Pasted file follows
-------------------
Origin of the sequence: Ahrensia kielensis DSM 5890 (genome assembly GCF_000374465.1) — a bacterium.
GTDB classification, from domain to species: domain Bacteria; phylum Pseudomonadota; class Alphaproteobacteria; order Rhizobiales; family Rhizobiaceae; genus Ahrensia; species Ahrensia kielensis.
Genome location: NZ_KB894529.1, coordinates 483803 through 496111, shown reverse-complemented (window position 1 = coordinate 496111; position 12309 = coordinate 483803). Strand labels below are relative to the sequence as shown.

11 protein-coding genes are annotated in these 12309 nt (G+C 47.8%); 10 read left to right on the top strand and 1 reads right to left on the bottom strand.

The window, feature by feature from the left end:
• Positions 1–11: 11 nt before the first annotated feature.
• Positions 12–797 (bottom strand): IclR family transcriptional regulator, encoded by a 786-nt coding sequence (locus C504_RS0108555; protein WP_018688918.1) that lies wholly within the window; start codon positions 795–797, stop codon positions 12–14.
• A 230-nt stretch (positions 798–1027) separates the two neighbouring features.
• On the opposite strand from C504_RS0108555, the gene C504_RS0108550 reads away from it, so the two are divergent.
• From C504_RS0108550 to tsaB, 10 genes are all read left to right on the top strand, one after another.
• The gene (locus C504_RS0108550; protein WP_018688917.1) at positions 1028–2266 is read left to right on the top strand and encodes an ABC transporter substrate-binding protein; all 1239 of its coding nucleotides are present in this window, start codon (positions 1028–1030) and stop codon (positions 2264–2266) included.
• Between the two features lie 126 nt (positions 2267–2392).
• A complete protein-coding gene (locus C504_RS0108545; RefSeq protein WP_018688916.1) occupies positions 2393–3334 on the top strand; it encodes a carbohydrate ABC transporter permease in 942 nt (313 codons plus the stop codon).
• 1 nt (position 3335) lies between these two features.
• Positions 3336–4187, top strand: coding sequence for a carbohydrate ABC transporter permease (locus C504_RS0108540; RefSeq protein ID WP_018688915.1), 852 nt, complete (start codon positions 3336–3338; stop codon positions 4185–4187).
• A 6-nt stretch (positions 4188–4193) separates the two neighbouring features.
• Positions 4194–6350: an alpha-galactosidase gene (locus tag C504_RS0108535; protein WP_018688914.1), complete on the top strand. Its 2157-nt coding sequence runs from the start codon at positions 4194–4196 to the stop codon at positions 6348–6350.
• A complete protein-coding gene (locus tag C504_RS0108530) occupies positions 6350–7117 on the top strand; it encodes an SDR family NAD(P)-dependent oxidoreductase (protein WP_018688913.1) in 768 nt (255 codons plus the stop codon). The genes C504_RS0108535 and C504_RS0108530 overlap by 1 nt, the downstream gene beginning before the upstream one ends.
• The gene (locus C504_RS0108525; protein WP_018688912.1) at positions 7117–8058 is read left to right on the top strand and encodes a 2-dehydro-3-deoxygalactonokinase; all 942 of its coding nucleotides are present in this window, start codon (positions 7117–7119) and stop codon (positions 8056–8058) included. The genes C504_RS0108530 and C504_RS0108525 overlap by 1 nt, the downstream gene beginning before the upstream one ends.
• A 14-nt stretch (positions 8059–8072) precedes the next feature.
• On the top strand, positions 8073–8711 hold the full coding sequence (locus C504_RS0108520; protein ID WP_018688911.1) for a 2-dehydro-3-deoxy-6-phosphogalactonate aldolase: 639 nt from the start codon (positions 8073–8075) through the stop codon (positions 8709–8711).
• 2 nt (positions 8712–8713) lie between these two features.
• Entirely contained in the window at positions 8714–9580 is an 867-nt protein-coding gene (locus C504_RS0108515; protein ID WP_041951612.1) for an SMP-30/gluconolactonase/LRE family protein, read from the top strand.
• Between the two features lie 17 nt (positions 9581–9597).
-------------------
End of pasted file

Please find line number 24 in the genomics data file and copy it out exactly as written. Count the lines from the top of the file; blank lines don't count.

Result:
• Between the two features lie 17 nt (positions 9581–9597).